"Of course, Abbey Road gave the studio time all free - about £4000 worth of studio time - and supplied all the engineers for us. Everybody did it for free as all the proceeds were going a children's' charity. I played all the instruments on it except the overhead cymbals - Graham had his drummer come in and do that. I did most of it at home with my friend Brian Smith the programmer, and we made the actual recording in a day - two days I should say, because the choir came in on the second day when I'd done the backing track."

The record certainly has a contemporary feel, with a big drum sound and a searing soul-gospel section that added a new dimension to the song.

"Carol was fabulous - she really added an air of cross-over to the record, which was the idea - I felt it would cross a few barriers with black and white. If Graham had sung the whole thing, bless him, fine, but I put a place in the record for this girl as I constructed the song - and then of course it developed into a big party at the end, which was wonderful, because obviously we're celebrating Jesus and that's hopefully how the record came across, how I wanted it to. It should have done better in the charts."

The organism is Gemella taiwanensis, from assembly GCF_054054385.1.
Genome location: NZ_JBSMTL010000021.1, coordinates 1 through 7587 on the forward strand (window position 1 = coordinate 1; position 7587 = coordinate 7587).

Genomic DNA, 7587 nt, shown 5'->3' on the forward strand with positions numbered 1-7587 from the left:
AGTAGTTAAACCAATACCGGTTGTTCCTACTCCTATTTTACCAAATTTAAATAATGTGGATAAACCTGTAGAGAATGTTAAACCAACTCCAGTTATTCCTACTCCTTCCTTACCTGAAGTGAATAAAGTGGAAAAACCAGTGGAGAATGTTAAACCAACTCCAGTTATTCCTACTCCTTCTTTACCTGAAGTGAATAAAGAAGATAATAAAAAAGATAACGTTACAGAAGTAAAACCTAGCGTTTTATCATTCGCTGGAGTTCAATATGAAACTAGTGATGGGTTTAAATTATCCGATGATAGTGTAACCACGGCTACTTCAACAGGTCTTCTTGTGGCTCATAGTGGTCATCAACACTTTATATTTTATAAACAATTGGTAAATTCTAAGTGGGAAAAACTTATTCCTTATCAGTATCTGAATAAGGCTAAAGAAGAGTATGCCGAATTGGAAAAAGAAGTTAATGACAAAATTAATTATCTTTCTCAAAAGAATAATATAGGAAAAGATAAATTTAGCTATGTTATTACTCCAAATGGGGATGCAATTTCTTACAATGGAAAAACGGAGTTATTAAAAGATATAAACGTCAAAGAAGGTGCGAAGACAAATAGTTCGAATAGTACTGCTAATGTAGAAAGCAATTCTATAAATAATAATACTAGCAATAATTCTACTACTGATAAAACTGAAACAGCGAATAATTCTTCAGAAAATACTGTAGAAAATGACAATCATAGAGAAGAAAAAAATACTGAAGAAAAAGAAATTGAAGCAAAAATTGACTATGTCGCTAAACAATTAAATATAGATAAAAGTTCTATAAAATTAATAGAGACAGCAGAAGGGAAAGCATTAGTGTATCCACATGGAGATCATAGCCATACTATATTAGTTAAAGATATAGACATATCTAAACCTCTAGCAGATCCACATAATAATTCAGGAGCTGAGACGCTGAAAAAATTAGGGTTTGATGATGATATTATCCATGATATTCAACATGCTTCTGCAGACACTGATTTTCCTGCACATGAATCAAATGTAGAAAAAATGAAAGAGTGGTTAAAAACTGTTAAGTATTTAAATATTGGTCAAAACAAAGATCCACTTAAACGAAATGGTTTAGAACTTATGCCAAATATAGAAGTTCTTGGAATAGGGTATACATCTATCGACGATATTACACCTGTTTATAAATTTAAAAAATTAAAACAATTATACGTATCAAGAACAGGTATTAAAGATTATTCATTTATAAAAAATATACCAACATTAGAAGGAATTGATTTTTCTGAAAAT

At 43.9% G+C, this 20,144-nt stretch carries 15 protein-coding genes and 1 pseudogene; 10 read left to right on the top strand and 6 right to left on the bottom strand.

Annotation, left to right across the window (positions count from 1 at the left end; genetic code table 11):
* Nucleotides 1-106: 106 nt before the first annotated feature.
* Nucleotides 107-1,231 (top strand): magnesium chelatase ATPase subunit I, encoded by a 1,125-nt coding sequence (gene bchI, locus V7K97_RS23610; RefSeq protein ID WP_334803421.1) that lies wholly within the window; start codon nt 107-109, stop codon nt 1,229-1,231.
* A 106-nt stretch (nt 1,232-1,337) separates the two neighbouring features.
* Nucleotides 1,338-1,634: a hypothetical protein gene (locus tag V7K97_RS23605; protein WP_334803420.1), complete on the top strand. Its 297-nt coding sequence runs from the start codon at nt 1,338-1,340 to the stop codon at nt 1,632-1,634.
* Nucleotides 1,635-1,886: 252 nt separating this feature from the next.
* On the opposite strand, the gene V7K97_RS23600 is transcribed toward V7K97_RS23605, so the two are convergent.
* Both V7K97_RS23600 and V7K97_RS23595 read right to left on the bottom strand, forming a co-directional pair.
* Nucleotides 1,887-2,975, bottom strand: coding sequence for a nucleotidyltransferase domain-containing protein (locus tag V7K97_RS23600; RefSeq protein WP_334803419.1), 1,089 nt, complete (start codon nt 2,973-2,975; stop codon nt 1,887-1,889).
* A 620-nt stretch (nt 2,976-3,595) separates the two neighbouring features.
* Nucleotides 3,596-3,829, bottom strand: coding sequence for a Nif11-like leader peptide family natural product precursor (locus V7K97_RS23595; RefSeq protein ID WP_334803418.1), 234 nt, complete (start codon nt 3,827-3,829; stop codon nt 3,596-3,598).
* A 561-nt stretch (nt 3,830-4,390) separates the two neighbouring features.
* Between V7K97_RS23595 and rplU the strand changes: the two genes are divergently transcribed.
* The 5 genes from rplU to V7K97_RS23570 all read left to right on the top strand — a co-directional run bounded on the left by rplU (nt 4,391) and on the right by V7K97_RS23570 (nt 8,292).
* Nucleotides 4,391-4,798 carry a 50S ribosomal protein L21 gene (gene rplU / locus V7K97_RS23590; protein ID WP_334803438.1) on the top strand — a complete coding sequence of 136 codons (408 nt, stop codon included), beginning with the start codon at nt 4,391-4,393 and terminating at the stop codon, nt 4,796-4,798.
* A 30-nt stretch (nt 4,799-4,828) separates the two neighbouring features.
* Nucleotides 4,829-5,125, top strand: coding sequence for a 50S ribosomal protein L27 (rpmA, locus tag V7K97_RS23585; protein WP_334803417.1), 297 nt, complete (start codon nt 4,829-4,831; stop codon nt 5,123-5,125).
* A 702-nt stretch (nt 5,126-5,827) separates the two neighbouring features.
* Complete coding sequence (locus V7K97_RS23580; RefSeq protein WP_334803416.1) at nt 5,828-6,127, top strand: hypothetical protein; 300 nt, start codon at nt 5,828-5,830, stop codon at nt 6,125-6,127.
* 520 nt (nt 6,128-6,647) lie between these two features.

This was the second concerted attempt by the Christian community to assault the charts after Heartbeats' 'Tears From Heaven1 in 1987, and again the dreaded word "hype" was being heard with relation to the way certain church leaders and other high-profile Christians were encouraging the faithful to buy the record by the bucket-load.

"We all want to see Graham in the charts, don't we?" I remember one speaker urging the crowd waiting patiently in the drizzle to begin the London March For Jesus, as technicians struggled to achieve a satellite link-up with another crowd somewhere else in the country.